Mr Radbourne again offered an alternative vision when he described how, earlier this year, his trust along with the local CCG cluster and the community provider had agreed to suspend PbR. They are working together to drive down non-elective admissions by 5 per cent, with CQUINs to reward this.
“It is of no value to me to have year on year non-elective admissions where 50 per cent of them could theoretically be treated in the community,” he said. “So far it is working. You do not need to feel constrained by the system that theoretically rewards trusts for more admissions.”
It fell to Sir Peter to sum up. “At the end of the day we should be making sure it is all about outcomes for patients. The currency is the patient. I do not want to be a patient, I want to be out of contact with the medical profession. All the time I spend not being in the care the NHS, the better. That’s what we need to be aiming for. All of us.”
Vision is needed from the top
The health sector in England is grappling with a major transformation of the way care is commissioned, provided and regulated. These far-reaching reforms intend to create a more responsive, efficient and accountable NHS in the face of significant challenges.
We commissioned our Fit for the Future? research to understand how health sector leaders are coping with the implications of this transformation for themselves, their organisations and the sector as a whole.
Our survey of 153 senior leaders identified significant concerns about the effects of the reorganisation. As the roundtable panel acknowledged, this is not surprising given the magnitude of change.
Change in any sector or organisation takes time to embed. It can also result in delivery challenges, as resource and focus is diverted to help with change implementation.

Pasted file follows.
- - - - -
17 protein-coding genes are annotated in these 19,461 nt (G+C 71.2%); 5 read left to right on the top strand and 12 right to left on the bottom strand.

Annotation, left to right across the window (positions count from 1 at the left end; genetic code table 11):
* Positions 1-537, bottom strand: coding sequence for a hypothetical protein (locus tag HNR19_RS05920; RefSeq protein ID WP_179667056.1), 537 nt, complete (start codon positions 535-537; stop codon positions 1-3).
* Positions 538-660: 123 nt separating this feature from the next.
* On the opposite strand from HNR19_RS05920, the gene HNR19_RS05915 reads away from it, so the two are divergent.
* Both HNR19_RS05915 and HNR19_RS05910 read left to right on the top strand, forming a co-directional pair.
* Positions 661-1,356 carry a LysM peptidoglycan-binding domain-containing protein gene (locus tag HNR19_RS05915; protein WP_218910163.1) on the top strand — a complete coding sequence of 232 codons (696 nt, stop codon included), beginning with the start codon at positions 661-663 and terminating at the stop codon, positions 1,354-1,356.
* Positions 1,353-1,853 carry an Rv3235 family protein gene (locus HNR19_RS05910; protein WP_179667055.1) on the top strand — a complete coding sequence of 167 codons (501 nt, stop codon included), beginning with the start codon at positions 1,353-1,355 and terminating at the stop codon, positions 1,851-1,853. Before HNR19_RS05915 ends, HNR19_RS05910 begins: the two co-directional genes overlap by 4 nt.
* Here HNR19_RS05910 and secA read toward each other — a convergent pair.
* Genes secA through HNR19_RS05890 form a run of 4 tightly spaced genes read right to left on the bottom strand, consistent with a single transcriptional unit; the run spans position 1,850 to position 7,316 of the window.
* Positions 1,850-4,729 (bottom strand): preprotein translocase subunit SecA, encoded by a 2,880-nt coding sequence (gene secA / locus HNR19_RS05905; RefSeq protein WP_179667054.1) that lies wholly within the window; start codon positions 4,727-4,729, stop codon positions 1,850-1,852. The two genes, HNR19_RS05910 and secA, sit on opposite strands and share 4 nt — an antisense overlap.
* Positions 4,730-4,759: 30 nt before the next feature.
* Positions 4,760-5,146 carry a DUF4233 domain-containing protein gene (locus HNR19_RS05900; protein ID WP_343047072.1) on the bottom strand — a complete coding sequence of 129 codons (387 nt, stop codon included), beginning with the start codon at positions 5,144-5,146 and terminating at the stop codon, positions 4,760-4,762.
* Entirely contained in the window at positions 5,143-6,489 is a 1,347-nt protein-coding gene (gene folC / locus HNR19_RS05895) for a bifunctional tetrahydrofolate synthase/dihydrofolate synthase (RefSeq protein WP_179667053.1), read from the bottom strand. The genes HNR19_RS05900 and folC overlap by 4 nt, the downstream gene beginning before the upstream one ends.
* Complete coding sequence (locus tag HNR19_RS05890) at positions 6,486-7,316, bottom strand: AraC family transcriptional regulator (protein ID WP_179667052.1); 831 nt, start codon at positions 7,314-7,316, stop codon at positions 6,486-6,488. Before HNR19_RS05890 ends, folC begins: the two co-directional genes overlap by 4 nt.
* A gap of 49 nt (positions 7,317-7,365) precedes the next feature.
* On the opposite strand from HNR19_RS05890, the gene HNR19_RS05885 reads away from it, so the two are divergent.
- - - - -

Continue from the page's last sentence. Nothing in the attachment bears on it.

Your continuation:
Subsequently, productivity challenges often arise as people adjust to new, unfamiliar roles – further accentuated by a need to establish new internal and external relationships to deliver their goals.
Undoubtedly this is an incredibly challenging period for the health sector. However, change is not an unfamiliar concept for the NHS. During the roundtable discussion it was clear that many organisations in the new system are already working closely together to make improvements, developing innovative ways to grapple with shared challenges.
For the new system to be effective, leaders across the health sector must create a clear vision for their organisations, foster a culture that supports change and, in the context of a more fragmented system, encourage bold and innovative collaboration with the other organisations they are now reliant on to achieve their strategic goals.
Richard Jones is executive director at Moorhouse